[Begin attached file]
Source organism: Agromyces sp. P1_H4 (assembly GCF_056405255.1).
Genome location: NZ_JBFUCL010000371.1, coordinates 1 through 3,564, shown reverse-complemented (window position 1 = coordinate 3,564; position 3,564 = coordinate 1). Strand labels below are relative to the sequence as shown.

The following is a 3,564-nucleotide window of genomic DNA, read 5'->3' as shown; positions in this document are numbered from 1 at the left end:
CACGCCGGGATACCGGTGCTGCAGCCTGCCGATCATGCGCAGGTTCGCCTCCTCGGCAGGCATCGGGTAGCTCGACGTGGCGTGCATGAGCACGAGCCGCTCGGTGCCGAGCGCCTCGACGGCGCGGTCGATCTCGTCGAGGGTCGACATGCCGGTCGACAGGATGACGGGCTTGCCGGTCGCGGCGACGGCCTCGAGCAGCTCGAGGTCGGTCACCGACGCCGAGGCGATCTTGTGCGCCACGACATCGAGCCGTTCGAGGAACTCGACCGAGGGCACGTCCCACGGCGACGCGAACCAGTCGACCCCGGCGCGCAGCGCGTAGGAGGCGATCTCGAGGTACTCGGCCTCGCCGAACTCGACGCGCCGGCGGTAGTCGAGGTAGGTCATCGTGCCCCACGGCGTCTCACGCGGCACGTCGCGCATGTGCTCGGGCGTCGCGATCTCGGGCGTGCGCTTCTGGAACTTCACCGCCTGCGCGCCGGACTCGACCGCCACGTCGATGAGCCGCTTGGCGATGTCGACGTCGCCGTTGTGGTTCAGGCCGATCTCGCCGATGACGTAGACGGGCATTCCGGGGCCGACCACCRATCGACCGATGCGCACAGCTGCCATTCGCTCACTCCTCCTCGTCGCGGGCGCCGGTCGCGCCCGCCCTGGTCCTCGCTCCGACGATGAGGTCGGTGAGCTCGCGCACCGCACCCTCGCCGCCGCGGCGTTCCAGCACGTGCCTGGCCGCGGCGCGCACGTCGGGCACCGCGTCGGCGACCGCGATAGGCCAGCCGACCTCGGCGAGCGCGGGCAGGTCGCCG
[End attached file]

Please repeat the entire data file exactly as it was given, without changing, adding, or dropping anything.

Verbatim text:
Source organism: Agromyces sp. P1_H4 (assembly GCF_056405255.1).
Genome location: NZ_JBFUCL010000371.1, coordinates 1 through 3,564, shown reverse-complemented (window position 1 = coordinate 3,564; position 3,564 = coordinate 1). Strand labels below are relative to the sequence as shown.

The following is a 3,564-nucleotide window of genomic DNA, read 5'->3' as shown; positions in this document are numbered from 1 at the left end:
CACGCCGGGATACCGGTGCTGCAGCCTGCCGATCATGCGCAGGTTCGCCTCCTCGGCAGGCATCGGGTAGCTCGACGTGGCGTGCATGAGCACGAGCCGCTCGGTGCCGAGCGCCTCGACGGCGCGGTCGATCTCGTCGAGGGTCGACATGCCGGTCGACAGGATGACGGGCTTGCCGGTCGCGGCGACGGCCTCGAGCAGCTCGAGGTCGGTCACCGACGCCGAGGCGATCTTGTGCGCCACGACATCGAGCCGTTCGAGGAACTCGACCGAGGGCACGTCCCACGGCGACGCGAACCAGTCGACCCCGGCGCGCAGCGCGTAGGAGGCGATCTCGAGGTACTCGGCCTCGCCGAACTCGACGCGCCGGCGGTAGTCGAGGTAGGTCATCGTGCCCCACGGCGTCTCACGCGGCACGTCGCGCATGTGCTCGGGCGTCGCGATCTCGGGCGTGCGCTTCTGGAACTTCACCGCCTGCGCGCCGGACTCGACCGCCACGTCGATGAGCCGCTTGGCGATGTCGACGTCGCCGTTGTGGTTCAGGCCGATCTCGCCGATGACGTAGACGGGCATTCCGGGGCCGACCACCRATCGACCGATGCGCACAGCTGCCATTCGCTCACTCCTCCTCGTCGCGGGCGCCGGTCGCGCCCGCCCTGGTCCTCGCTCCGACGATGAGGTCGGTGAGCTCGCGCACCGCACCCTCGCCGCCGCGGCGTTCCAGCACGTGCCTGGCCGCGGCGCGCACGTCGGGCACCGCGTCGGCGACCGCGATAGGCCAGCCGACCTCGGCGAGCGCGGGCAGGTCGCCG